“The first album I did was what people expected of me: '30s and '40s Broadway, big, orchestral music. And that is definitely part of who I am. The second album was a Christian album, and I had to fight real hard to get it. The third album was a Christmas album, and I had to fight real hard to make sure that we could say Jesus on it. The fourth album is a country album because that's how I grew up singing,” she said.
“I'm definitely an artist who does a lot of different things. Some view it as sort of a curse; I like to think of it as a blessing. But for me, every single thing I do is about the lyric and the character. A lot of great voices are out there, but it's about what you have to say. And I get to do it through music and through a character in a film or on television, and that's what I love the most.”
Along with her foray into country music and Oklahoma Music Hall of Fame induction, Chenoweth has racked up many career highlights in 2011. A Tony Award winner for “You're a Good Man, Charlie Brown” and Tony nominee for “Wicked,” she starred in the Broadway revival of “Promises, Promises,” which launched in April 2010 and wrapped up in January 2011.
Already a 2009 Emmy winner for the late, great comedy “Pushing Daisies,” she earned her fourth nomination this year for her guest performance as April Rhodes on Fox's cult hit show “Glee.” Plus, she has been working on the anticipated new drama series “G.C.B.,” formerly titled “Good Christian Belles” and based on Kim Gatlin's novel “Good Christian Bitches.” The show is set to premiere in March on ABC.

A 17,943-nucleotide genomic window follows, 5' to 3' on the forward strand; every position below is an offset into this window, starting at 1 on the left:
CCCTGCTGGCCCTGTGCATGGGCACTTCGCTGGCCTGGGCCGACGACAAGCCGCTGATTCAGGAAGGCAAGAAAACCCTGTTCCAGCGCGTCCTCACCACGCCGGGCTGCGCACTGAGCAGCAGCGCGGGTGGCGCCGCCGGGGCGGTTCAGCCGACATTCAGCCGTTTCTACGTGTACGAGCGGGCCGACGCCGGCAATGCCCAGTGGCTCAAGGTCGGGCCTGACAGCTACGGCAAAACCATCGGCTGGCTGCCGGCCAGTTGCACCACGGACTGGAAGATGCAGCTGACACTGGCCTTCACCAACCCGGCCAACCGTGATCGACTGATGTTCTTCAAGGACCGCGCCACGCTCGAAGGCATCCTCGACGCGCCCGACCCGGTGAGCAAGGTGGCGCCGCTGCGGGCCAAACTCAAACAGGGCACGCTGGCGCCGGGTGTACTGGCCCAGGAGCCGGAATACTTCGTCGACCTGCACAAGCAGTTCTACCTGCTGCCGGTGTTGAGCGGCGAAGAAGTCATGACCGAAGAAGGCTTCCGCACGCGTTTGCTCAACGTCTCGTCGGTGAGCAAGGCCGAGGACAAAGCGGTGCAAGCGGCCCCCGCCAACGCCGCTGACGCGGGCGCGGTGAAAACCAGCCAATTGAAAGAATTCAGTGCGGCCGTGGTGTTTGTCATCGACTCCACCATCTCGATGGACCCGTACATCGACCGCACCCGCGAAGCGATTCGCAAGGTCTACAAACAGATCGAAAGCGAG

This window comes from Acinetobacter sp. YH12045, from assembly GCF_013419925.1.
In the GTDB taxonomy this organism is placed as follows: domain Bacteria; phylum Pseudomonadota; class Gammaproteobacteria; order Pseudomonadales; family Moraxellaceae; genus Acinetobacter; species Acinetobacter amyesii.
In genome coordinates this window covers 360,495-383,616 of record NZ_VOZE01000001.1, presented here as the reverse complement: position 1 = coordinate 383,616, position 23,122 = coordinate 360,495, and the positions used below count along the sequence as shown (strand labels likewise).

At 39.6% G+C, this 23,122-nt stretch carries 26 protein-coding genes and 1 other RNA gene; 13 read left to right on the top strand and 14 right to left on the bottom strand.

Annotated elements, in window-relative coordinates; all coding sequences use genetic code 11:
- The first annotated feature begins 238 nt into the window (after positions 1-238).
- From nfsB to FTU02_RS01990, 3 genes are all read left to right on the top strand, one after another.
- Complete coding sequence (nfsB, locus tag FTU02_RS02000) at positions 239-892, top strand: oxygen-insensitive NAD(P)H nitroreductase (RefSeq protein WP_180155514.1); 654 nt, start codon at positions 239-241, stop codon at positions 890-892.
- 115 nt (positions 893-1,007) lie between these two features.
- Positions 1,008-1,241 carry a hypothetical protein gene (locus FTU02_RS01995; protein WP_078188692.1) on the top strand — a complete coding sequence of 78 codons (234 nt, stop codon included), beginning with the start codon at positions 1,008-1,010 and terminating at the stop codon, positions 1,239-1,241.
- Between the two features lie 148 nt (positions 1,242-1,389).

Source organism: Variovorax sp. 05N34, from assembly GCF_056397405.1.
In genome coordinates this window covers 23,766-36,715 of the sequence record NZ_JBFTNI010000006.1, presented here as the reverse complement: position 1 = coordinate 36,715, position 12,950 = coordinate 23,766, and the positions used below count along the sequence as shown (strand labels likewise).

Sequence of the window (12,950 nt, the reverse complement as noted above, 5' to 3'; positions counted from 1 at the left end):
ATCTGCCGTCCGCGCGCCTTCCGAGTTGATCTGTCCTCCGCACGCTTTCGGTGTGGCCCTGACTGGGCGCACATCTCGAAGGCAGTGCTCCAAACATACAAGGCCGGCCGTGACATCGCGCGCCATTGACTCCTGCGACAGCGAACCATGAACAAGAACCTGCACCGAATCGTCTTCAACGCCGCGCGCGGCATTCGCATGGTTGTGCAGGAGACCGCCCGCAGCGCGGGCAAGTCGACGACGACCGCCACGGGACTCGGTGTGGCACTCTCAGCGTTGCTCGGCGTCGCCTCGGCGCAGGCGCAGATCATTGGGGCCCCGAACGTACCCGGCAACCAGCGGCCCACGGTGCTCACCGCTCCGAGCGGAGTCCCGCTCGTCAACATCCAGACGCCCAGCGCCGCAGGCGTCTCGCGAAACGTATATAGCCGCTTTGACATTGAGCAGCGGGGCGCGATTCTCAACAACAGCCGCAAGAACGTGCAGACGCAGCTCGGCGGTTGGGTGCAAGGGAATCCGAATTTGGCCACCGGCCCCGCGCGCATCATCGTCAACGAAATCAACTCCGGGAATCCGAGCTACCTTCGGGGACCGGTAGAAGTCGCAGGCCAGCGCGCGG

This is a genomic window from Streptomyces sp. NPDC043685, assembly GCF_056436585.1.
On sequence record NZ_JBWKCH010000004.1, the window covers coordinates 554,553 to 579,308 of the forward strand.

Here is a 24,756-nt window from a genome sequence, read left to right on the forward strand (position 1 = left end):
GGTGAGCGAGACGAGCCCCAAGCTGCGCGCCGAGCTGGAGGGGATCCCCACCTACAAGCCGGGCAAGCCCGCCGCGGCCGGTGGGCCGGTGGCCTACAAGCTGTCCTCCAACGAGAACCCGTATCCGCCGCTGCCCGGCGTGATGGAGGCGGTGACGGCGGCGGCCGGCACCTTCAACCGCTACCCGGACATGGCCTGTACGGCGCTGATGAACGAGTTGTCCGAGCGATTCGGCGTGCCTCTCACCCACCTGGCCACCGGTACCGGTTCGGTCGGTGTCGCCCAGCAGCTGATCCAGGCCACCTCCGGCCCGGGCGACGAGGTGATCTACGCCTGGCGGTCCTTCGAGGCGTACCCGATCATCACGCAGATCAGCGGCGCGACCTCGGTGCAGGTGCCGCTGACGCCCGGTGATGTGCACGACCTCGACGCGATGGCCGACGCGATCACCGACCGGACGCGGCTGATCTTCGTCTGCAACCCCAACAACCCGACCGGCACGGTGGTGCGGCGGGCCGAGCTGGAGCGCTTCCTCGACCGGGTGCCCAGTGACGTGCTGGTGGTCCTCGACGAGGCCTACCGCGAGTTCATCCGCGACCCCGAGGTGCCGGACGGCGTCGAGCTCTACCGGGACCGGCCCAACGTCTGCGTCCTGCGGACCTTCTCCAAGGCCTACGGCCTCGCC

“(It's) about five women in the South who grew up in church and how they deal with each other and their demons and humanity.”
Plus, Chenoweth sang this year for Oprah Winfrey, President Barack Obama and Queen Elizabeth II of England, and made her debut at the Grand Ole Opry.
And she has no intention of scaling back her multifaceted career.
“I will go on tour in the spring, and then in the fall I will probably do another season of the show that you have not seen yet. And then on my next hiatus, I will revive ‘On the Twentieth Century' on Broadway, which was originated by one of my favorites, Madeline Kahn, and hasn't been revived since maybe before I was born. I'm excited to get to go back to Broadway; whenever they'll have me, I'm ready to go. So, I have dates through about 2013 and '14,” she said, laughing.
“I'll sleep when I'm dead.”